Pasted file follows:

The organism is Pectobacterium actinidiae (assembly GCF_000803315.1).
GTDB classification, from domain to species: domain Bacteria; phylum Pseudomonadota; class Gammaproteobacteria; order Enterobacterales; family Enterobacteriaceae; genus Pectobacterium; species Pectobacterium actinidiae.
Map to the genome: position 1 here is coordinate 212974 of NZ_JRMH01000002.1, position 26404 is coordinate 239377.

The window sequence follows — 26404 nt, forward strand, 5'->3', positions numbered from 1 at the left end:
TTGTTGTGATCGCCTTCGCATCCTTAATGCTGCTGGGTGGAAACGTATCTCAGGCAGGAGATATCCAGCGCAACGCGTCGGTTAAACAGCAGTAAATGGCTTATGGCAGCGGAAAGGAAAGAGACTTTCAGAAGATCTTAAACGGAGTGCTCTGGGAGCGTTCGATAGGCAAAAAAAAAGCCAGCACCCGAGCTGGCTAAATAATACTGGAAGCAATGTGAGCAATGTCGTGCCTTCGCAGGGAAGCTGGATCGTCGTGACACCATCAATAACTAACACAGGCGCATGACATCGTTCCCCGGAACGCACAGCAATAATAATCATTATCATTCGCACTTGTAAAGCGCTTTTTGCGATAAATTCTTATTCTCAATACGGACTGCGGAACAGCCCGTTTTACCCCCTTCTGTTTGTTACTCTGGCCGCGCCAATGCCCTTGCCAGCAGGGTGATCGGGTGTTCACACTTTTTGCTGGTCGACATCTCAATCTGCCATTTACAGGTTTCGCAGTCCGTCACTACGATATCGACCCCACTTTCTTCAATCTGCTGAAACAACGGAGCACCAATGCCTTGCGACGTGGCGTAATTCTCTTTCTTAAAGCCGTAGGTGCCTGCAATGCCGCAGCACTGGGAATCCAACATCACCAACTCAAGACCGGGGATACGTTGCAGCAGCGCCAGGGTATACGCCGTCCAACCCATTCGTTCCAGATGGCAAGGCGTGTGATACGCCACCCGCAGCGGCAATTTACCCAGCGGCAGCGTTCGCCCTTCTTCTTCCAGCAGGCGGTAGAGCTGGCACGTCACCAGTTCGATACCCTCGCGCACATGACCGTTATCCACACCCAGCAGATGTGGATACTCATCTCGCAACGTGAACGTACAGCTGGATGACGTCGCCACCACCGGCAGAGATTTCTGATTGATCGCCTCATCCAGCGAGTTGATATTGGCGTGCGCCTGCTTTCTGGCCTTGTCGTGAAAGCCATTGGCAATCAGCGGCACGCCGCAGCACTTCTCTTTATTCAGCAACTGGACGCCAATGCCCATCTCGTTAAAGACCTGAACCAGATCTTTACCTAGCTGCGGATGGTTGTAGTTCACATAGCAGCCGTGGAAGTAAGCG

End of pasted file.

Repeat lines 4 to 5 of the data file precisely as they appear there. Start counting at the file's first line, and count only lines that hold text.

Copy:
The window sequence follows — 26404 nt, forward strand, 5'->3', positions numbered from 1 at the left end:
TTGTTGTGATCGCCTTCGCATCCTTAATGCTGCTGGGTGGAAACGTATCTCAGGCAGGAGATATCCAGCGCAACGCGTCGGTTAAACAGCAGTAAATGGCTTATGGCAGCGGAAAGGAAAGAGACTTTCAGAAGATCTTAAACGGAGTGCTCTGGGAGCGTTCGATAGGCAAAAAAAAAGCCAGCACCCGAGCTGGCTAAATAATACTGGAAGCAATGTGAGCAATGTCGTGCCTTCGCAGGGAAGCTGGATCGTCGTGACACCATCAATAACTAACACAGGCGCATGACATCGTTCCCCGGAACGCACAGCAATAATAATCATTATCATTCGCACTTGTAAAGCGCTTTTTGCGATAAATTCTTATTCTCAATACGGACTGCGGAACAGCCCGTTTTACCCCCTTCTGTTTGTTACTCTGGCCGCGCCAATGCCCTTGCCAGCAGGGTGATCGGGTGTTCACACTTTTTGCTGGTCGACATCTCAATCTGCCATTTACAGGTTTCGCAGTCCGTCACTACGATATCGACCCCACTTTCTTCAATCTGCTGAAACAACGGAGCACCAATGCCTTGCGACGTGGCGTAATTCTCTTTCTTAAAGCCGTAGGTGCCTGCAATGCCGCAGCACTGGGAATCCAACATCACCAACTCAAGACCGGGGATACGTTGCAGCAGCGCCAGGGTATACGCCGTCCAACCCATTCGTTCCAGATGGCAAGGCGTGTGATACGCCACCCGCAGCGGCAATTTACCCAGCGGCAGCGTTCGCCCTTCTTCTTCCAGCAGGCGGTAGAGCTGGCACGTCACCAGTTCGATACCCTCGCGCACATGACCGTTATCCACACCCAGCAGATGTGGATACTCATCTCGCAACGTGAACGTACAGCTGGATGACGTCGCCACCACCGGCAGAGATTTCTGATTGATCGCCTCATCCAGCGAGTTGATATTGGCGTGCGCCTGCTTTCTGGCCTTGTCGTGAAAGCCATTGGCAATCAGCGGCACGCCGCAGCACTTCTCTTTATTCAGCAACTGGACGCCAATGCCCATCTCGTTAAAGACCTGAACCAGATCTTTACCTAGCTGCGGATGGTTGTAGTTCACATAGCAGCCGTGGAAGTAAGCG